NFT Marketplace Mintable has set a new standard for the NFT industry by locating three Azuki NFTS stolen during last week’s OpenSea Phishing attack. One former NFT owner is suing OpenSea for $1m as platform vulnerabilities leave NFT holders exposed to cybercrime.
Mintable, an NFT marketplace that tracked down NFTs stolen during a heist on rival OpenSea NFT marketplace is looking for their legitimate owners so it can reunite them.
According to a press release by Mintable, the team was acquiring Azuki NFTs on NFT marketplace LooksRare for its February Floor Buster flash sale when it found and purchased Azukis #1178, #4176, and #1180. Mintable purchased them for around $13.35 each, intending to return them to their previous owners.
All their net worth is tied up in their NFTs
In an announcement, Mintable said that it “would like to return them to their previous holders.” Since it identified the NFTs as part of a $1.75 million haul of NFTs stolen from OpenSea users on February 19, Mintable founder and CEO Zach Burks said on Twitter:
“This exploit was possible because of a bug on OpenSea. If OpenSea isn’t going to make it right, someone has to […] for some of these people, all their net worth is tied up in their NFTs, and it’s horrible to have them stolen […] we like the Azuki community, and we want to help give back to the people who lost over $140,000 through the exploit.”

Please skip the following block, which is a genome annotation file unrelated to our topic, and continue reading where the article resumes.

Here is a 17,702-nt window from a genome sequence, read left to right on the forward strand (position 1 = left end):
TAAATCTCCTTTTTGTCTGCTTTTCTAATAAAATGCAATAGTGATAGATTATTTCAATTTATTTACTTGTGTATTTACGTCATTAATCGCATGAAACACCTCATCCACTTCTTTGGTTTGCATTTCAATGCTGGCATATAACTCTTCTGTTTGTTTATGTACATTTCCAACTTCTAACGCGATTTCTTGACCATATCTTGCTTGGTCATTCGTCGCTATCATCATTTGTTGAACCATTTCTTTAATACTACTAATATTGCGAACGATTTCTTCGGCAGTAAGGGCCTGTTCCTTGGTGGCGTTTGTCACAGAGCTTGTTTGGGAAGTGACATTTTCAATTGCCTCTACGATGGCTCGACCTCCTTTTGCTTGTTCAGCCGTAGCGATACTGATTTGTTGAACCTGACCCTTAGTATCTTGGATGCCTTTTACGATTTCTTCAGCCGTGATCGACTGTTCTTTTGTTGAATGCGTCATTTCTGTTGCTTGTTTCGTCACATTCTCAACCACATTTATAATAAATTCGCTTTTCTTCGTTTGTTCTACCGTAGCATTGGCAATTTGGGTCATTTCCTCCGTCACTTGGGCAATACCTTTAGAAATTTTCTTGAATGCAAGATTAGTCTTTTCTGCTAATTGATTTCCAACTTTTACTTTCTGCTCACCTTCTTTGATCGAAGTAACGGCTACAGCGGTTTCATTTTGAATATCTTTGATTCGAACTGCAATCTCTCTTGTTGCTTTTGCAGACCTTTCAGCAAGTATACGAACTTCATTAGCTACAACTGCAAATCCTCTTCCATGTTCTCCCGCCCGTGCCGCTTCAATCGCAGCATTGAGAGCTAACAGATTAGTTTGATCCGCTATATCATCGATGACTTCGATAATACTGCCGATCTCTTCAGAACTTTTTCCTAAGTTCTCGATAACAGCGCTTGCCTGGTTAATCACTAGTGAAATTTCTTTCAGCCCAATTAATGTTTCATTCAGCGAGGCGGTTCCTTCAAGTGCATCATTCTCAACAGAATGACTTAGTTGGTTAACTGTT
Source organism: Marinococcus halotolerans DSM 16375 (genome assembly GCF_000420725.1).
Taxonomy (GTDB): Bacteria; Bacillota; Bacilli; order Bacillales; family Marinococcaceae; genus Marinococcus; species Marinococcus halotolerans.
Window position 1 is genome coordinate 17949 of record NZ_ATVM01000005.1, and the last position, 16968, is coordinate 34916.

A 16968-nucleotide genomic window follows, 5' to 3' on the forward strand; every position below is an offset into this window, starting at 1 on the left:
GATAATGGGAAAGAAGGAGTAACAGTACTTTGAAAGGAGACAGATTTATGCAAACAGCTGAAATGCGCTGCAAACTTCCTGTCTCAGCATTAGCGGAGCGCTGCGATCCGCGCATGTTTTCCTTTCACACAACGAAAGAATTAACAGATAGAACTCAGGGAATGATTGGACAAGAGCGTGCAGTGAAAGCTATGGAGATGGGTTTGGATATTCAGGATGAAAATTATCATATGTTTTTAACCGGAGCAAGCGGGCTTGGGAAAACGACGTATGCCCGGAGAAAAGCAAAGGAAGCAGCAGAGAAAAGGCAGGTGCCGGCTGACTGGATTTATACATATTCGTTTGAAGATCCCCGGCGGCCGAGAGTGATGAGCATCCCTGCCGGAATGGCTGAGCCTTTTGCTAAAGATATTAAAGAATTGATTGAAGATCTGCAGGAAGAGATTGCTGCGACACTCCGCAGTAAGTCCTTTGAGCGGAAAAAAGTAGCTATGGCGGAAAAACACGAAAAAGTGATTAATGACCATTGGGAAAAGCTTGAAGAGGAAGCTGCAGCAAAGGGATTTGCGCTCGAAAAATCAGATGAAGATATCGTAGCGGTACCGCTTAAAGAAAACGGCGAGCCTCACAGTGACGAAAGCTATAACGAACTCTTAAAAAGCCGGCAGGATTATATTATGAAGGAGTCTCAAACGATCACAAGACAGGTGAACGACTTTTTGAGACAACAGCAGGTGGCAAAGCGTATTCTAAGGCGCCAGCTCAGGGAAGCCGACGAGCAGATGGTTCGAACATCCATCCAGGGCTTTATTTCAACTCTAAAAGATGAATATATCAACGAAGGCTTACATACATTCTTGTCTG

Users had unwittingly “signed a malicious payload from an attacker
Leading NFT marketplace OpenSea experienced a Phishing attack last week where at least $1.75 million worth of NFTs was stolen. While the heist was originally described as an exploit, OpenSea CEO Devin Finzer later explained that the users were the victims of a phishing attack that “did not originate” from OpenSea. According to Finzer, the users had unwittingly “signed a malicious payload from an attacker, and some of their NFTs were stolen.”
The OpenSea NFT heist is not the first one targeting the marketplace; the firm has experienced numerous attacks and a surge in plagiarism and fake and spam NFTs. An aggrieved former owner of a Bored Ape Yacht Club NFT has filed a lawsuit against OpenSea and is demanding $ 1 million in compensation.
The bugs highlight the security risks in Web 3 apps
The plaintiff claims that OpenSea knew about the bug that enabled hackers to steal the NFTs but continued to operate instead of shutting down the platform to address the vulnerability. A bug on the OpenSea network allowed a hacker to steal $750,000 in ETH from the site, as users could list items at drastically lower prices.
Repeated attacks and loss of NFTs could jeopardize the position of OpenSea in the months to come. For OpenSea, addressing vulnerabilities will be business-critical. OpenSea trading activity reportedly took a hit in response to the phishing attack.
The bugs highlight the security risks in Web 3 apps because this tech is so new. OpenSea is the largest NFT marketplace, hosting most of the $31.4 billion in NFTs. Moreover, the entity behind it has a valuation of $13.3 billion after its most recent funding round.
Tom is a freelance writer with over 10-years’ experience in content creation, blog writing, and SEO specializing in the blockchain and cryptocurrency niche. As a philosophical figurehead, he believes that to make our world a better place, we must invest in incorruptible products and procedures, of which Bitcoin and other cryptocurrencies are leading examples.